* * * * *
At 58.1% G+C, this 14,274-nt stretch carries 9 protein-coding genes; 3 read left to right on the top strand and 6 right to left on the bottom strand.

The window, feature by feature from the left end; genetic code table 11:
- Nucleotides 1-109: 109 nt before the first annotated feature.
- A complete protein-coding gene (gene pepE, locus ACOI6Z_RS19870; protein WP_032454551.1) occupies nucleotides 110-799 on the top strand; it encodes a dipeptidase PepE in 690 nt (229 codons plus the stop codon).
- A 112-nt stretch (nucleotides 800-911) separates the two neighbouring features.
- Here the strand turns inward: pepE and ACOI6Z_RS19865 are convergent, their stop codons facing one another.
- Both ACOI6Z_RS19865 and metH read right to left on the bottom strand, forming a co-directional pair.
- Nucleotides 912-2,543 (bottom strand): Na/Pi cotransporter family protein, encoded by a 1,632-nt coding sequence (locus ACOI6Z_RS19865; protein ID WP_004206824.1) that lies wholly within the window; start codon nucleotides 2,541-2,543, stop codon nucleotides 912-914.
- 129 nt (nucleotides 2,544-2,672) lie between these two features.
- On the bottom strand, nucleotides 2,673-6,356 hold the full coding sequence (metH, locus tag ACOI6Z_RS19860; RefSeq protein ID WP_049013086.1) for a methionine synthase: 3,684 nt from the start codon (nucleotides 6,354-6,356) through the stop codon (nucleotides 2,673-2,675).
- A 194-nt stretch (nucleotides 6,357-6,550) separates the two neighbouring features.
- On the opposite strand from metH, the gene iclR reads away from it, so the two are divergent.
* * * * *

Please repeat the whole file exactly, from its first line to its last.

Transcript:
At 58.1% G+C, this 14,274-nt stretch carries 9 protein-coding genes; 3 read left to right on the top strand and 6 right to left on the bottom strand.

The window, feature by feature from the left end; genetic code table 11:
- Nucleotides 1-109: 109 nt before the first annotated feature.
- A complete protein-coding gene (gene pepE, locus ACOI6Z_RS19870; protein WP_032454551.1) occupies nucleotides 110-799 on the top strand; it encodes a dipeptidase PepE in 690 nt (229 codons plus the stop codon).
- A 112-nt stretch (nucleotides 800-911) separates the two neighbouring features.
- Here the strand turns inward: pepE and ACOI6Z_RS19865 are convergent, their stop codons facing one another.
- Both ACOI6Z_RS19865 and metH read right to left on the bottom strand, forming a co-directional pair.
- Nucleotides 912-2,543 (bottom strand): Na/Pi cotransporter family protein, encoded by a 1,632-nt coding sequence (locus ACOI6Z_RS19865; protein ID WP_004206824.1) that lies wholly within the window; start codon nucleotides 2,541-2,543, stop codon nucleotides 912-914.
- 129 nt (nucleotides 2,544-2,672) lie between these two features.
- On the bottom strand, nucleotides 2,673-6,356 hold the full coding sequence (metH, locus tag ACOI6Z_RS19860; RefSeq protein ID WP_049013086.1) for a methionine synthase: 3,684 nt from the start codon (nucleotides 6,354-6,356) through the stop codon (nucleotides 2,673-2,675).
- A 194-nt stretch (nucleotides 6,357-6,550) separates the two neighbouring features.
- On the opposite strand from metH, the gene iclR reads away from it, so the two are divergent.